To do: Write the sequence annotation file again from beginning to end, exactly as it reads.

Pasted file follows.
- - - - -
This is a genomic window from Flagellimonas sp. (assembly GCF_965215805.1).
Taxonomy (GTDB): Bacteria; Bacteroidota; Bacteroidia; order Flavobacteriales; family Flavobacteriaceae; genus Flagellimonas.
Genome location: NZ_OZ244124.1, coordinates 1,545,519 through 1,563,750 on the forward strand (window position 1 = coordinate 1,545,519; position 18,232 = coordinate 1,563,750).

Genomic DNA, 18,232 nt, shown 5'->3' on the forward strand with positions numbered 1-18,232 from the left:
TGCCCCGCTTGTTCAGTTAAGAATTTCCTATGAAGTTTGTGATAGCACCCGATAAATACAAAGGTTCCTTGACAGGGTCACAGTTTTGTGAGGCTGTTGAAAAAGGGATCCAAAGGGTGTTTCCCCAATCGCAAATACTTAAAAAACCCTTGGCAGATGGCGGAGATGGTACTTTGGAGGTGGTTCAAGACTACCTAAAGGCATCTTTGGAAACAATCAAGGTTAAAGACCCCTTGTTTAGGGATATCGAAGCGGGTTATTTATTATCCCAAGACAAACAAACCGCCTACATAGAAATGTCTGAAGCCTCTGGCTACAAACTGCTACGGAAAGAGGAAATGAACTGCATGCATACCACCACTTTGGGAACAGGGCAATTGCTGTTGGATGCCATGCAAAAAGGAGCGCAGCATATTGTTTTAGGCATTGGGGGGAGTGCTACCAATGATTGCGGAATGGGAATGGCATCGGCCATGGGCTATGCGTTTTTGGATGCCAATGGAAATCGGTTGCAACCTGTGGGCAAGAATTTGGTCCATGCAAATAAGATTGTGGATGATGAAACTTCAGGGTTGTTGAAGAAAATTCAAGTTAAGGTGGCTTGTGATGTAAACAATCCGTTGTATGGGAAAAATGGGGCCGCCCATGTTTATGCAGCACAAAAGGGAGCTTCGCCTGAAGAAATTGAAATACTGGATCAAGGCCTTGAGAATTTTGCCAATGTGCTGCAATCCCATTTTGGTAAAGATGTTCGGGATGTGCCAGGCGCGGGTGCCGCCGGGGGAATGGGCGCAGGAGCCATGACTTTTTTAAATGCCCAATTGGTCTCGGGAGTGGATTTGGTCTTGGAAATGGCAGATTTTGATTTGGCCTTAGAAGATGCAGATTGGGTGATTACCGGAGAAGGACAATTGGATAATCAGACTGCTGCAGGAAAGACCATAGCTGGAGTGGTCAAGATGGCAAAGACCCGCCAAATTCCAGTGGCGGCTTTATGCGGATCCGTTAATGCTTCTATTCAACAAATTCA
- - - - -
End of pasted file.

This is a genomic window from Flagellimonas sp. (assembly GCF_965215805.1).
Taxonomy (GTDB): Bacteria; Bacteroidota; Bacteroidia; order Flavobacteriales; family Flavobacteriaceae; genus Flagellimonas.
Genome location: NZ_OZ244124.1, coordinates 1,545,519 through 1,563,750 on the forward strand (window position 1 = coordinate 1,545,519; position 18,232 = coordinate 1,563,750).

Genomic DNA, 18,232 nt, shown 5'->3' on the forward strand with positions numbered 1-18,232 from the left:
TGCCCCGCTTGTTCAGTTAAGAATTTCCTATGAAGTTTGTGATAGCACCCGATAAATACAAAGGTTCCTTGACAGGGTCACAGTTTTGTGAGGCTGTTGAAAAAGGGATCCAAAGGGTGTTTCCCCAATCGCAAATACTTAAAAAACCCTTGGCAGATGGCGGAGATGGTACTTTGGAGGTGGTTCAAGACTACCTAAAGGCATCTTTGGAAACAATCAAGGTTAAAGACCCCTTGTTTAGGGATATCGAAGCGGGTTATTTATTATCCCAAGACAAACAAACCGCCTACATAGAAATGTCTGAAGCCTCTGGCTACAAACTGCTACGGAAAGAGGAAATGAACTGCATGCATACCACCACTTTGGGAACAGGGCAATTGCTGTTGGATGCCATGCAAAAAGGAGCGCAGCATATTGTTTTAGGCATTGGGGGGAGTGCTACCAATGATTGCGGAATGGGAATGGCATCGGCCATGGGCTATGCGTTTTTGGATGCCAATGGAAATCGGTTGCAACCTGTGGGCAAGAATTTGGTCCATGCAAATAAGATTGTGGATGATGAAACTTCAGGGTTGTTGAAGAAAATTCAAGTTAAGGTGGCTTGTGATGTAAACAATCCGTTGTATGGGAAAAATGGGGCCGCCCATGTTTATGCAGCACAAAAGGGAGCTTCGCCTGAAGAAATTGAAATACTGGATCAAGGCCTTGAGAATTTTGCCAATGTGCTGCAATCCCATTTTGGTAAAGATGTTCGGGATGTGCCAGGCGCGGGTGCCGCCGGGGGAATGGGCGCAGGAGCCATGACTTTTTTAAATGCCCAATTGGTCTCGGGAGTGGATTTGGTCTTGGAAATGGCAGATTTTGATTTGGCCTTAGAAGATGCAGATTGGGTGATTACCGGAGAAGGACAATTGGATAATCAGACTGCTGCAGGAAAGACCATAGCTGGAGTGGTCAAGATGGCAAAGACCCGCCAAATTCCAGTGGCGGCTTTATGCGGATCCGTTAATGCTTCTATTCAACAAATTCA